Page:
• Bio-based epichlorohydrin: In partnership with Solvay, EY and various epoxy resin producers, we have worked to track and encourage the use of bio-based epichlorohydrin in our global value chains. The aim was to reach around 20 percent of our global indirect use in 2016. During the year, we reached as high as 14 percent. We are now working with our partners to improve the methodology, and apply it to other value chains
  • Steel mill off-gas derived chemicals: In June 2016, we announced our participation in the Carbon2Chem consortium. This brings together industry players ThyssenKrupp, BASF, Clariant, Covestro, Evonik, Linde and Siemens with academic partners including FHI Berlin, Fraunhofer, Max Planck Institute, Ruhr University Bochum, RWTH Aachen, University Kaiserslautern in a €60 million project to produce useful chemicals from steel mill waste gas

These partnerships and products have the potential to make a major impact on the long-term sustainability of our supply chains. In 2016, 12 percent of all our organic raw materials came from bio-based (renewable) sources (2015: 11 percent). This is 6 percent (2015: 5 percent) of the total volume of raw materials purchased, including other raw materials such as salt, minerals and clays.

Total energy in % by source

Environmental value creation – Total energy (pie chart)Environmental value creation – Total energy (pie chart)
Renewable energy

in % of total electricity, heat and energy use

2014

2015

2016

Ambition
2020

Renewable electricity (%)

39

44

46

Renewable heat (%)

14

16

17

Renewable energy (%)

34

38

40

45

Own operations

The improvements we made relating to energy and greenhouse gases can be found here. Other environmental aspects of our operations are included in Note 9.

Energy use

The energy we use on our sites contributes about 15 percent to our cradle-to-grave carbon footprint. Energy is important for all our operations, especially some of our Specialty Chemicals businesses, because they use energy as a major raw material for their products.

  • Energy use per ton of production reduced to 5.5 GJ/ton. Absolute energy use was up 1 percent to 97,000 TJ, both in line with a change in product mix and volume changes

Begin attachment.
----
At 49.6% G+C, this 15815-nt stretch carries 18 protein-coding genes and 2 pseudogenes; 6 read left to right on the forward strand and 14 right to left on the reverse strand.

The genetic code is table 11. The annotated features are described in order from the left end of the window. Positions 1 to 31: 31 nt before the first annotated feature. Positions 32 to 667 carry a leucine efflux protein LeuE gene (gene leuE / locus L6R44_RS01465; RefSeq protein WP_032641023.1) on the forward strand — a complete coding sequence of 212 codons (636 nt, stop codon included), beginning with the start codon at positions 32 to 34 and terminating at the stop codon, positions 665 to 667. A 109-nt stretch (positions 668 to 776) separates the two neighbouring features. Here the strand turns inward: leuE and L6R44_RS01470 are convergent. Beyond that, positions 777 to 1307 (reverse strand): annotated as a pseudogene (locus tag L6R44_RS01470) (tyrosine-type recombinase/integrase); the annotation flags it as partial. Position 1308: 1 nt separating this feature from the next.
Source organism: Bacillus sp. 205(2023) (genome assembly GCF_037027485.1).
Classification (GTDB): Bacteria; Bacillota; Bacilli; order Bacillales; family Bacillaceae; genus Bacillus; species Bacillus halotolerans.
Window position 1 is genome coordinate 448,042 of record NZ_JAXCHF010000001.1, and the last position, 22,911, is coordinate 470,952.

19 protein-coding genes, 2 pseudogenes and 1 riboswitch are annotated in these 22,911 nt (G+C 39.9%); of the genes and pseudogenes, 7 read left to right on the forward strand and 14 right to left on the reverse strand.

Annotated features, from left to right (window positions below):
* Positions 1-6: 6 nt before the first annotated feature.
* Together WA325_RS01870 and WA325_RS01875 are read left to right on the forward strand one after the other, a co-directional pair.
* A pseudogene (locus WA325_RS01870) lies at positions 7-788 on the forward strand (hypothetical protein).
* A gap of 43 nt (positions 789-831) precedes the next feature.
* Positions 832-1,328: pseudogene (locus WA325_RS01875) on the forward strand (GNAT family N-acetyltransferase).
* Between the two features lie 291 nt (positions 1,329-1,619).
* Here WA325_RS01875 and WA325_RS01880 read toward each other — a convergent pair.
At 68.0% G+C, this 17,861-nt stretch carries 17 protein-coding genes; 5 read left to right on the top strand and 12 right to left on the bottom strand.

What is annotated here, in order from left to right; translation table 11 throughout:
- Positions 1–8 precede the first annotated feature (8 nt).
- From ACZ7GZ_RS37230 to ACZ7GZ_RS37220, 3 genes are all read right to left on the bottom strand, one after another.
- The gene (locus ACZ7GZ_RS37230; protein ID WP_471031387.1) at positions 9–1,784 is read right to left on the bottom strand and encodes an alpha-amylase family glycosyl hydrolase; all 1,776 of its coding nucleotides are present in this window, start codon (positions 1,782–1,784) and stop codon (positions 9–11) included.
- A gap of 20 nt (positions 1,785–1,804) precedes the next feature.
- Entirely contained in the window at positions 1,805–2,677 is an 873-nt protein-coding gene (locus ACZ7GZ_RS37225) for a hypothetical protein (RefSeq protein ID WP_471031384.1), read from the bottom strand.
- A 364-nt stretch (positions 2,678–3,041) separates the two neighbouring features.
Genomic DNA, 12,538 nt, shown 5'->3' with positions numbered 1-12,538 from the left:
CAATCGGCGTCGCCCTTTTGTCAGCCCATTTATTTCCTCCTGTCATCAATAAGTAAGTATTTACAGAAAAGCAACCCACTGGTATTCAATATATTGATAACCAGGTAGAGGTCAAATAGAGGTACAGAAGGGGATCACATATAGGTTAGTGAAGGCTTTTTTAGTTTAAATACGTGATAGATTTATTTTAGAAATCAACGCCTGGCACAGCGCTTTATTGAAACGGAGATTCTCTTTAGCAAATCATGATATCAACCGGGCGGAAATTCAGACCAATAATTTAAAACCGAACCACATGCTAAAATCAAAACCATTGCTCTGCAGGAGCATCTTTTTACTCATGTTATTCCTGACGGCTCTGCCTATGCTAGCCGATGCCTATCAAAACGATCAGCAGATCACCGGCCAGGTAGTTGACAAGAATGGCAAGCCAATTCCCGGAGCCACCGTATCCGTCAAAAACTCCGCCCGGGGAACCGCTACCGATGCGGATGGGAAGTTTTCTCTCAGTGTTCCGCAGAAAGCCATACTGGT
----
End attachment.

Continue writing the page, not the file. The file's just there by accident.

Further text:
• In 2016, 49 percent of our sites improved their relative footprint with regard to energy use compared with 2015
  • The total cost of energy in our production was about €0.6 billion
  • Energy mix has changed compared with 2015: Renewable energy share increased by two percentage points to 40 percent, and coal and nuclear shares reduced by one percentage point. Natural gas and other fossil shares remain the same

Energy use in 1000 TJ

Environmental value creation – Energy use (bar chart)Environmental value creation – Energy use (bar chart)
Energy use per Business Area

in 1000 TJ

2013

2014

2015

2016

Decorative Paints

2.0

1.8

1.8

1.8

Performance Coatings

5.0

4.6

4.5

4.5

Specialty Chemicals

92.0

92.0

89.2

90.6

We use energy scans to increase awareness and identify savings opportunities in all our businesses. During 2016, this resulted in a number of energy improvement projects, including:

  • The production of chlorine using new membrane technology is now fully on stream in Frankfurt, Germany, reducing energy use by more than 25 percent and saving over €6 million a year
  • In Arnhem, the Netherlands, carboxy methyl cellulose production was improved by optimizing control loops, resulting in an energy reduction of more than 5 percent, which represents over €100,000 a year
  • In Rotterdam, the Netherlands, new work processes introduced by our Specialty Chemicals business resulted in energy savings of €100,000 a year
  • At our Decorative Paints site in Garin, Argentina, a number of cost-saving measures were introduced following an energy scan. These related to the use of LEDs, high efficiency motors and compressor optimization and resulted in savings of €21,000 a year
  • The installation of new LED lighting at a Performance Coatings site in Pudong, China, resulted in an energy reduction of more than 60 percent. The total savings will be in excess of €10,000 a year
  • At our Powder Coatings plant in Reading, US, the replacement of an old chiller with the latest technology resulted in a 12 percent energy reduction, saving more than €100,000 a year
  • In the Netherlands, all sites have made an energy efficiency plan covering the period 2016 to 2020

Renewable energy

Renewable energy is an important aspect of the improvements required to achieve our 2020 strategic carbon footprint target.

Our renewable energy supply strategy has three focus areas: protecting our current renewable share, participating in cost-effective, large energy ventures and exploring commercially feasible on-site renewable energy generation.